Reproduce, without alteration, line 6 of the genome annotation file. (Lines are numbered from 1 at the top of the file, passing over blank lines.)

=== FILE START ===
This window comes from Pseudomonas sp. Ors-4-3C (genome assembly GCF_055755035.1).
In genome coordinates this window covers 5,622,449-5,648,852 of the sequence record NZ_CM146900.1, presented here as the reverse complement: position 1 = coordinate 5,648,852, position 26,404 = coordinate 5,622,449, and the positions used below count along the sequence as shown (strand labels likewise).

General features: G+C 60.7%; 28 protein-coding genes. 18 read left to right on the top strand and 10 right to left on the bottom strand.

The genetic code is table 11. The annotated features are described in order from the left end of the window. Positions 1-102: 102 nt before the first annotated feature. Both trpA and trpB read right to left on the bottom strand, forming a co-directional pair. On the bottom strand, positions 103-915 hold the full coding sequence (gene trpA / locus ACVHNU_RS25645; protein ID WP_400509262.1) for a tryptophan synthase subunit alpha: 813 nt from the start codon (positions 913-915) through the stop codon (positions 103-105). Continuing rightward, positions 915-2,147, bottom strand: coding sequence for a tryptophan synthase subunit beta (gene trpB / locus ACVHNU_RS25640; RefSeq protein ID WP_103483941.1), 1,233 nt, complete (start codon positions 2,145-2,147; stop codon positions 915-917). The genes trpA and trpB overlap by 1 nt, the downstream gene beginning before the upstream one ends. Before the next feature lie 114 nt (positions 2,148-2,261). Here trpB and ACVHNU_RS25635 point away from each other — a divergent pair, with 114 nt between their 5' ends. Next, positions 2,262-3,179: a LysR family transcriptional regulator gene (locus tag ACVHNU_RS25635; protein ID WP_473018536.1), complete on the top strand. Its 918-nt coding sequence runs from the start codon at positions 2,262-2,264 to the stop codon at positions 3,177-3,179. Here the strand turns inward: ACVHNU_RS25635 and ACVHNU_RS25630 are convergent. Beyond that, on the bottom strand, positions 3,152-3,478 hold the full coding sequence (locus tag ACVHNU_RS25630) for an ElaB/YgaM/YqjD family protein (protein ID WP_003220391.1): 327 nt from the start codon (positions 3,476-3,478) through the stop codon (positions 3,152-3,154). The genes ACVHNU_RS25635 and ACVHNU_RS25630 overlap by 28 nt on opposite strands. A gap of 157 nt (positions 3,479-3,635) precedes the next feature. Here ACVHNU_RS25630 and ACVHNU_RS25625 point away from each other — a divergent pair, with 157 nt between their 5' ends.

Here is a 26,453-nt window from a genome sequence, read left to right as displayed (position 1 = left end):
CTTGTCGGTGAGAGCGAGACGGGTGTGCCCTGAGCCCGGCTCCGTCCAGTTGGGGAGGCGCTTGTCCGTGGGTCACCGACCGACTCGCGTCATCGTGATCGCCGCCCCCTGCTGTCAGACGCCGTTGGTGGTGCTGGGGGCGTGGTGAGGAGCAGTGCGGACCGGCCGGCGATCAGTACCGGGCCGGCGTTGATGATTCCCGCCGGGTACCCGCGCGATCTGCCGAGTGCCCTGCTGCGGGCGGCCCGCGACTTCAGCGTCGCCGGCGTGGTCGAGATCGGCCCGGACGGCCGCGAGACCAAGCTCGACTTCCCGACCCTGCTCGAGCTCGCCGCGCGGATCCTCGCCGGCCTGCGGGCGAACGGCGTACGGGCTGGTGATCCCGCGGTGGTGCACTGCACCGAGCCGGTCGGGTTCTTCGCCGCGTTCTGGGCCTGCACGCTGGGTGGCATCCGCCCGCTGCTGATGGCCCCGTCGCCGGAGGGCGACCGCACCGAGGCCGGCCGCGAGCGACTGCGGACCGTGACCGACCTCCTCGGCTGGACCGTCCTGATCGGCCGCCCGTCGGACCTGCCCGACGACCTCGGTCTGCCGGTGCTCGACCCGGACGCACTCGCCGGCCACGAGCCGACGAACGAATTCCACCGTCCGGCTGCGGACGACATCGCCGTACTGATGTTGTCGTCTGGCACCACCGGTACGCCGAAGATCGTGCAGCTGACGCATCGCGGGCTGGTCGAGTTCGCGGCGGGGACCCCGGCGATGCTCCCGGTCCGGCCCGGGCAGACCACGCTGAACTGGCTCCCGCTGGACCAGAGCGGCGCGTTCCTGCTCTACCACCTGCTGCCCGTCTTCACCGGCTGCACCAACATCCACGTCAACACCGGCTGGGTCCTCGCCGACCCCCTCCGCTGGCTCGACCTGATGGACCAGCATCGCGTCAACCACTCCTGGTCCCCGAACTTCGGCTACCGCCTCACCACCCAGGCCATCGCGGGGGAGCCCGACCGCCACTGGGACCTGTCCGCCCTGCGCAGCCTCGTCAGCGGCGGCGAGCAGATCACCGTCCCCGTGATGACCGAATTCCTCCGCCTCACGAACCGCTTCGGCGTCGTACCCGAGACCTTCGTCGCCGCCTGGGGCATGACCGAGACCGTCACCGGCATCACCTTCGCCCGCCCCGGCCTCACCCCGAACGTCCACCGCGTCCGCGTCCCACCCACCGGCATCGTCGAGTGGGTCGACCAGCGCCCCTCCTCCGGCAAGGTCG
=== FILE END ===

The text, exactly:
CTTGTCGGTGAGAGCGAGACGGGTGTGCCCTGAGCCCGGCTCCGTCCAGTTGGGGAGGCGCTTGTCCGTGGGTCACCGACCGACTCGCGTCATCGTGATCGCCGCCCCCTGCTGTCAGACGCCGTTGGTGGTGCTGGGGGCGTGGTGAGGAGCAGTGCGGACCGGCCGGCGATCAGTACCGGGCCGGCGTTGATGATTCCCGCCGGGTACCCGCGCGATCTGCCGAGTGCCCTGCTGCGGGCGGCCCGCGACTTCAGCGTCGCCGGCGTGGTCGAGATCGGCCCGGACGGCCGCGAGACCAAGCTCGACTTCCCGACCCTGCTCGAGCTCGCCGCGCGGATCCTCGCCGGCCTGCGGGCGAACGGCGTACGGGCTGGTGATCCCGCGGTGGTGCACTGCACCGAGCCGGTCGGGTTCTTCGCCGCGTTCTGGGCCTGCACGCTGGGTGGCATCCGCCCGCTGCTGATGGCCCCGTCGCCGGAGGGCGACCGCACCGAGGCCGGCCGCGAGCGACTGCGGACCGTGACCGACCTCCTCGGCTGGACCGTCCTGATCGGCCGCCCGTCGGACCTGCCCGACGACCTCGGTCTGCCGGTGCTCGACCCGGACGCACTCGCCGGCCACGAGCCGACGAACGAATTCCACCGTCCGGCTGCGGACGACATCGCCGTACTGATGTTGTCGTCTGGCACCACCGGTACGCCGAAGATCGTGCAGCTGACGCATCGCGGGCTGGTCGAGTTCGCGGCGGGGACCCCGGCGATGCTCCCGGTCCGGCCCGGGCAGACCACGCTGAACTGGCTCCCGCTGGACCAGAGCGGCGCGTTCCTGCTCTACCACCTGCTGCCCGTCTTCACCGGCTGCACCAACATCCACGTCAACACCGGCTGGGTCCTCGCCGACCCCCTCCGCTGGCTCGACCTGATGGACCAGCATCGCGTCAACCACTCCTGGTCCCCGAACTTCGGCTACCGCCTCACCACCCAGGCCATCGCGGGGGAGCCCGACCGCCACTGGGACCTGTCCGCCCTGCGCAGCCTCGTCAGCGGCGGCGAGCAGATCACCGTCCCCGTGATGACCGAATTCCTCCGCCTCACGAACCGCTTCGGCGTCGTACCCGAGACCTTCGTCGCCGCCTGGGGCATGACCGAGACCGTCACCGGCATCACCTTCGCCCGCCCCGGCCTCACCCCGAACGTCCACCGCGTCCGCGTCCCACCCACCGGCATCGTCGAGTGGGTCGACCAGCGCCCCTCCTCCGGCAAGGTCG